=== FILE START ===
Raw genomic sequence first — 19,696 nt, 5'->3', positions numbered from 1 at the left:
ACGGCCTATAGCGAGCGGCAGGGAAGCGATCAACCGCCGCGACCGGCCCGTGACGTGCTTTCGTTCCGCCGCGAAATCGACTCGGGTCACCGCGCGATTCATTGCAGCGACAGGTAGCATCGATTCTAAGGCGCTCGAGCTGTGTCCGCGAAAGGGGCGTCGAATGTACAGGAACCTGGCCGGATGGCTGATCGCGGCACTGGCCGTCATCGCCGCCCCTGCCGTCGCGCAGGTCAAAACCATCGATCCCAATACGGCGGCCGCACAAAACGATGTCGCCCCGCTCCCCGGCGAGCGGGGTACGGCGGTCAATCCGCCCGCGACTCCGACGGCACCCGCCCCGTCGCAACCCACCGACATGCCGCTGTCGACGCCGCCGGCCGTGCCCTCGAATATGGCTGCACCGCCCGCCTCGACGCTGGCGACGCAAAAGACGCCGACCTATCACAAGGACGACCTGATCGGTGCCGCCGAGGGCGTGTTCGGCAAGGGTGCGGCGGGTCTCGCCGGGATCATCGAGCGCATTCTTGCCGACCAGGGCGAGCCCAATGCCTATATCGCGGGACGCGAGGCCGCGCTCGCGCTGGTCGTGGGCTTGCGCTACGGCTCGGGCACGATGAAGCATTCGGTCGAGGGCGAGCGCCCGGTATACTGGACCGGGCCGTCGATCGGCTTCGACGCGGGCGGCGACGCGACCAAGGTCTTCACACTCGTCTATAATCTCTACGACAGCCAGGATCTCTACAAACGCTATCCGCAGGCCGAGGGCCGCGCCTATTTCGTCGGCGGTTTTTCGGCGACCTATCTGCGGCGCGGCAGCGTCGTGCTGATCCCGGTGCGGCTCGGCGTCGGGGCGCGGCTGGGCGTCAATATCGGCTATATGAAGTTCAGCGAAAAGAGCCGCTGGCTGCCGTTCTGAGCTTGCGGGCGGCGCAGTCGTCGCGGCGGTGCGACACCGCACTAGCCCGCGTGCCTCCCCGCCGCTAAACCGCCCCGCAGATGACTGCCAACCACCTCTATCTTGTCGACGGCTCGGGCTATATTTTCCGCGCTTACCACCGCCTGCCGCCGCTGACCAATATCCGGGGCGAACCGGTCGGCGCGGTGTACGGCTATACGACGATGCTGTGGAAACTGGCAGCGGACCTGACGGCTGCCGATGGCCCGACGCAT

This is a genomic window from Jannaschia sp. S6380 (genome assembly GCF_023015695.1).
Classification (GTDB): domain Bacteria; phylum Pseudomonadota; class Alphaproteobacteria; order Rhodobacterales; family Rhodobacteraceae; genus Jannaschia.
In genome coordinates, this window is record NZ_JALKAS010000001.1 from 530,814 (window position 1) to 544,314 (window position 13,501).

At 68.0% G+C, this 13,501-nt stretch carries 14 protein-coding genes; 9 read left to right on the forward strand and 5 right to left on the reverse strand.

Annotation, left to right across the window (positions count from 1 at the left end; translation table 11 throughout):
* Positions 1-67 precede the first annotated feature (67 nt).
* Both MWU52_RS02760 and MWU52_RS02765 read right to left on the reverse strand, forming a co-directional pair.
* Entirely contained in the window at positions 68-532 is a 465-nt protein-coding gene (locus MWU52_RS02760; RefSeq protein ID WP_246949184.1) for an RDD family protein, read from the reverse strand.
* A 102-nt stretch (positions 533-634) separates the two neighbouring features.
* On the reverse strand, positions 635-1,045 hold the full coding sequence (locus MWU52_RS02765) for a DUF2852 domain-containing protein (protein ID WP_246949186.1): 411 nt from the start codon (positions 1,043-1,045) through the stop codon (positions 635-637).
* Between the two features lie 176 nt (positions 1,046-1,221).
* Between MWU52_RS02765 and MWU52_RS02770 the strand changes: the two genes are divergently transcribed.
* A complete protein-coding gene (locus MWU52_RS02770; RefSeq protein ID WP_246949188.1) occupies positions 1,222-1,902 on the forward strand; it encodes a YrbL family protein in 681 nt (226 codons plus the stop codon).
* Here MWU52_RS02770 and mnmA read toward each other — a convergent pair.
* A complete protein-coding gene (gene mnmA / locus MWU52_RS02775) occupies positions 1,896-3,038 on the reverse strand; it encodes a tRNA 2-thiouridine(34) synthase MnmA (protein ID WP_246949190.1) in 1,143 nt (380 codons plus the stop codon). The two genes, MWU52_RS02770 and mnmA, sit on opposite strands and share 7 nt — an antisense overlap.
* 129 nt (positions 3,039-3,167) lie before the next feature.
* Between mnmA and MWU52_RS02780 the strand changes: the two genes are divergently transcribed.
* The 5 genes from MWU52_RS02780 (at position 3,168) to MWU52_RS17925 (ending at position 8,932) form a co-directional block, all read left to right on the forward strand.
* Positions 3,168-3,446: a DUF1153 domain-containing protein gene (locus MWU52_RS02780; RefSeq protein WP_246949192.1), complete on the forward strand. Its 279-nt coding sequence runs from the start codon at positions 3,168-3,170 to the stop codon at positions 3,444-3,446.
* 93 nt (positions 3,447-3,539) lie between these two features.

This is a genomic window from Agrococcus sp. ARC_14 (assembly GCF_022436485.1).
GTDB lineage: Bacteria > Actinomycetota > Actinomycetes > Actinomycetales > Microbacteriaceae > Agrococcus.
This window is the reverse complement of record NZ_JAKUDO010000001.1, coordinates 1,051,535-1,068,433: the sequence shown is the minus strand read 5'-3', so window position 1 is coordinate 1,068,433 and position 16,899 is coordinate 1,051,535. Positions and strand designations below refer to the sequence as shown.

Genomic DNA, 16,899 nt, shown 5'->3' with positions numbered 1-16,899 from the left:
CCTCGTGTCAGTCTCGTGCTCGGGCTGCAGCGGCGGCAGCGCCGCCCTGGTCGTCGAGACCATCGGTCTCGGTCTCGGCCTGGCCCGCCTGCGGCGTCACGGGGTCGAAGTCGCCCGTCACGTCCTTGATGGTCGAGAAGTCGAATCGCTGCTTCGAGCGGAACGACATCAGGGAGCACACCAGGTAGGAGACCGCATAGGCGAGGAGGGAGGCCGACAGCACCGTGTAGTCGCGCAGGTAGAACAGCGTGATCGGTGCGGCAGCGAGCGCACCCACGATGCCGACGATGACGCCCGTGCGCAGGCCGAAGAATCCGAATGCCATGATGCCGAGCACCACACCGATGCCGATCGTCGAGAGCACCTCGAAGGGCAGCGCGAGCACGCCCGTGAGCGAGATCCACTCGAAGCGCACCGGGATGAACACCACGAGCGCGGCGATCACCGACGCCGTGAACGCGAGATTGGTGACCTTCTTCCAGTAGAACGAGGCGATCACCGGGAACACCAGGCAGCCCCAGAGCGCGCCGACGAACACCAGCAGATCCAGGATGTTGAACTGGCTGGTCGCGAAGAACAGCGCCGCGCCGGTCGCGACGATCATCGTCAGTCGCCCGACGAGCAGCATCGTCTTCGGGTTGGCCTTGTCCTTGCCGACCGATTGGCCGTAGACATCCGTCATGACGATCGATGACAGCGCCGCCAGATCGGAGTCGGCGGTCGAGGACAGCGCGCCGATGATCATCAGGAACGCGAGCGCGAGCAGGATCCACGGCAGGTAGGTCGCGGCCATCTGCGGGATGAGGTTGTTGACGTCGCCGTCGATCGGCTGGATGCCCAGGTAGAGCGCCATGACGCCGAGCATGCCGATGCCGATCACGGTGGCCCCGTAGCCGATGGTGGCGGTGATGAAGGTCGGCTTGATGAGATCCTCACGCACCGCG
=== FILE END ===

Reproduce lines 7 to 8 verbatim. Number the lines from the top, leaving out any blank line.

Annotation, left to right across the window (positions count from 1 at the left end; translation table 11 throughout):
* Positions 1-67 precede the first annotated feature (67 nt).